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I'm trying to convert spherical coordinates (namely latitude and longitude from a GPS device) into Cartesian coordinates. I'm following this simple conversion derived from the polar coordinates conversion equations.

Then I'm calculating the distance between the two point applying the euclidean distance but the value I'm finding is not always the same as the distance I can calculate using the haversine formula. In particular I'm noticing that given different longitudes but same latitudes leads to the same distances computed by the two algorithms, whereas having the same longitude and changing the latitude carries different values.

Here is the C code I am using:

double ComputeDistance(double lat1,double lon1, double lat2, double lon2)
{

    double dlon, dlat, a, c;
    dlon = lon2- lon1;
    dlat = lat2 - lat1;
    a = pow(sin(dlat/2),2) + cos(lat1) * cos(lat2) * pow(sin(dlon/2),2);
    c = 2 * atan2(sqrt(a), sqrt(1-a));
    return 6378140 * c;  /* 6378140 is the radius of the Earth in meters*/


}
int main (int argc, const char * argv[]) {

    double lat1 = 41.788251028649575;
    double lat2 = 41.788251028649575;
    double long1 = -118.1457209154;
    double long2 = -118.1407209154;//just ~10 meters distant

    lat1 = DEGREES_TO_RADIANS(lat1);
    lat2 = DEGREES_TO_RADIANS(lat2);
    long1 = DEGREES_TO_RADIANS(long1);
    long2 = DEGREES_TO_RADIANS(long2);

    //transform in cartesian coordinates
    double x = 6378140 * cos(lat1) * cos(long1);
    double y = 6378140 * cos(lat1) * sin(long1);

    double x2 = 6378140 * cos(lat2) * cos(long2);
    double y2 = 6378140 * cos(lat2) * sin(long2);


    double dist = sqrt(pow(x2 - x, 2) + pow(y2 - y, 2));
    printf("DIST %lf\n", dist);
    printf("NDIST %lf\n", ComputeDistance(lat1, long1, lat2, long2));

    return 0;
}

Am I doing something incorrect or there is some math behind it I am not seeing (and maybe ask this on Mathoverflow boards?). UPDATE It is not necessary to cross boards, as someone correctly pointed this conversion is not meaningful for computing the exact distance between two points (the distance between the two poles is zero). So I am reformulating it as: why at small deltas (0.0001 which corresponds to 10 mts more or less) of latitudes the distance appear to be so different from the haversine formula (20-25%)?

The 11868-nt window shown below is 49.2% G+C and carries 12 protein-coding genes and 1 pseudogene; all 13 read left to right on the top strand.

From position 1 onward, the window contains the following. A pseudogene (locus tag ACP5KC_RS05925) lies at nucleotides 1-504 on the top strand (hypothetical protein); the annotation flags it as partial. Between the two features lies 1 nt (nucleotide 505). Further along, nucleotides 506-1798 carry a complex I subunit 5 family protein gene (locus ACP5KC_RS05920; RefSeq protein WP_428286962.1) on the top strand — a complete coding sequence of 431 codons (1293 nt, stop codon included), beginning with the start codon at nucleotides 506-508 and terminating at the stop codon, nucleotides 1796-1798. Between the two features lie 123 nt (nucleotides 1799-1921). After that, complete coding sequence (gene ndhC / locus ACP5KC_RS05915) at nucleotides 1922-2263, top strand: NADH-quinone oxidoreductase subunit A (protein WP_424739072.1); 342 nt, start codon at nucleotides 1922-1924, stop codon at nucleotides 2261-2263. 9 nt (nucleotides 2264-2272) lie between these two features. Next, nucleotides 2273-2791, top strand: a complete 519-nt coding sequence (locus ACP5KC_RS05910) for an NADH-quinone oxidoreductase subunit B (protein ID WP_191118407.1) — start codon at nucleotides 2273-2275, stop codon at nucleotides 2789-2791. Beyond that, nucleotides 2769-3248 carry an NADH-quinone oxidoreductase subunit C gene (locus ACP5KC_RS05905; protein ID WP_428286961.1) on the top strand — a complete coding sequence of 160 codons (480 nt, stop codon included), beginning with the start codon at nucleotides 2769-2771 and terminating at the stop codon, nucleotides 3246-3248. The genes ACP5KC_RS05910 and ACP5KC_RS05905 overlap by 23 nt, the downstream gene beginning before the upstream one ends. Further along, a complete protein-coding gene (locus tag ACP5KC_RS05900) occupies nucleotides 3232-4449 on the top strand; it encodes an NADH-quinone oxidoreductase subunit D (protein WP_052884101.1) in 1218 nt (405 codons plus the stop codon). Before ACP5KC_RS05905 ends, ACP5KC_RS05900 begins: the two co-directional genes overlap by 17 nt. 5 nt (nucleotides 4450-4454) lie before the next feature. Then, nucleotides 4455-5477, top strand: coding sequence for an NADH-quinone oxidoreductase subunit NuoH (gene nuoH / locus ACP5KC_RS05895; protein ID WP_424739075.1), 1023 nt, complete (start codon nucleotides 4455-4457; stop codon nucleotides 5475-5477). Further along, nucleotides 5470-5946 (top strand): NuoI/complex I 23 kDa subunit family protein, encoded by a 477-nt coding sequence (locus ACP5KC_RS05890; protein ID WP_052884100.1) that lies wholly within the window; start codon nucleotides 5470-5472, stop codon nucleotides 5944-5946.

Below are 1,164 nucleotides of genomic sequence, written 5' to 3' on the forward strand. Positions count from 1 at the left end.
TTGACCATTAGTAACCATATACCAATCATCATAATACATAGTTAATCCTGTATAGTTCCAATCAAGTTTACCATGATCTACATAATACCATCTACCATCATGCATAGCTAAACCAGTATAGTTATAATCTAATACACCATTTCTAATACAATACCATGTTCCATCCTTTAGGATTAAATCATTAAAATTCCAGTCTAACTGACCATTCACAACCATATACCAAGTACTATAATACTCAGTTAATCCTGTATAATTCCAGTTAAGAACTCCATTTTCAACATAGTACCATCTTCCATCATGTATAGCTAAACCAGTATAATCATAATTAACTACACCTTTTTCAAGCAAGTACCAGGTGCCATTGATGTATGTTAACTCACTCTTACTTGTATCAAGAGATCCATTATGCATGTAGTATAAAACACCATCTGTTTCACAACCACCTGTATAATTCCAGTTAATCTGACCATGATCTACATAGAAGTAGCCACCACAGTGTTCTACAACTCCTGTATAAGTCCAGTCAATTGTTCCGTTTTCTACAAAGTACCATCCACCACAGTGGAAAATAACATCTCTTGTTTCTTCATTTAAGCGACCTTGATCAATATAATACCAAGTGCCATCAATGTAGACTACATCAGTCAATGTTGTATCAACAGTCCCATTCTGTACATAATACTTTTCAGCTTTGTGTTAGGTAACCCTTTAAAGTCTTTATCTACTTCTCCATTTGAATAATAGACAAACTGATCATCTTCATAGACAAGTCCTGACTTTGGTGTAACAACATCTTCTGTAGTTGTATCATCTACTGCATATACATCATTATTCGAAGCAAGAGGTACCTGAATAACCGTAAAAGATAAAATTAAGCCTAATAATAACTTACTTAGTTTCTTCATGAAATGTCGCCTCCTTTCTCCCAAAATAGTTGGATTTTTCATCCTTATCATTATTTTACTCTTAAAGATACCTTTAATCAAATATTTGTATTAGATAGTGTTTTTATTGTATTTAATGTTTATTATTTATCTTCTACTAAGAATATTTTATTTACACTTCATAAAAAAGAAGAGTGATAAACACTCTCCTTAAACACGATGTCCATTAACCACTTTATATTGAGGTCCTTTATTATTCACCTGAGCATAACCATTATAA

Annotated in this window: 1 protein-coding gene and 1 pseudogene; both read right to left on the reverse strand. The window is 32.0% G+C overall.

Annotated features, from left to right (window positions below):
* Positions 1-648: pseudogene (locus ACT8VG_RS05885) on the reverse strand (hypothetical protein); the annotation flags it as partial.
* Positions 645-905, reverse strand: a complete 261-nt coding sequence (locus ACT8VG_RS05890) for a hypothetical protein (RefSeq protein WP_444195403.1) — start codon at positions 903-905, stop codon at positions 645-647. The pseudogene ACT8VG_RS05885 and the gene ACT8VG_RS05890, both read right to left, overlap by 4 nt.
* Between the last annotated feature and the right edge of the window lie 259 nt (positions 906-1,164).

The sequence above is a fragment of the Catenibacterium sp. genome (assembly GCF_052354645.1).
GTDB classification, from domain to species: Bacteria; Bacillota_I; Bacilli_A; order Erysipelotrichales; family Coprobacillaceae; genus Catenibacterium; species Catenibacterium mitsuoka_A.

UPDATE 2: As Oli Charlesworth pointed out, not considering the z axis makes this conversion a projection that does not mind the north-south difference. This is also the cause of the difference in deltas I was pointing out. In fact, in the correct transform the z is related to the latitude and if you consider it , then compute the euclidean distance between the two points (in a 3d space now), both latitude and longitude will lead to a good approximation for small deltas. For Example for a degree of latitude the error is ~ 1.41 meters.

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3  
"Then I'm calculating the distance between the two point applying the euclidean distance but the value I'm finding is not always the same as the distance I can calculate using the haversine formula." The euclidean distance is the straight line distance b/w the points while the "haversine formula" calculates the distance along a great circle on the sphere. Why should these ever give the same result? –  Jonathan Aug 24 '10 at 22:31
    
I'm calculating the distance between the projected point in the cartesian system –  rano Aug 24 '10 at 22:41
    
@rano: which isn't the same as the distance along the surface of the Earth. –  Oliver Charlesworth Aug 24 '10 at 22:48
1  
under the simple projection onto the xy-plane, the north pole and south pole have no "distance" between them. i think the likelihood of that projection being what you want is ~nil –  Jonathan Aug 24 '10 at 22:50
1  
@rano: In answer to why it appears to work for longtitude but not latitude. You are relying on small-angle approximations (if you try longtitude deltas of, say, a few degrees, you'll see them diverge). Latitude doesn't work at all because you're not preserving north-south distance properly. –  Oliver Charlesworth Aug 24 '10 at 23:25

1 Answer 1

up vote 1 down vote accepted

From this, there is no 2D map projection where distance is preserved. Calculating the distance from the 2D projection of points is useless.

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1  
I guess you are wrong, there are some projections, as stated in that page that preserve some distances. "...equidistant projection such as the Azimuthal equidistant projection. There are also projections (Maurer, Close) where true distances from two points are preserved" en.wikipedia.org/wiki/Azimuthal_equidistant_projection –  rano Aug 24 '10 at 22:42
    
@rano: Yes, so no matter what the projection, the distance between two arbitrary points will not be preserved. –  Oliver Charlesworth Aug 24 '10 at 22:46
    
as answered above, I know that, I'm asking why longitude seems to preserve it with that classical conversion –  rano Aug 24 '10 at 22:50

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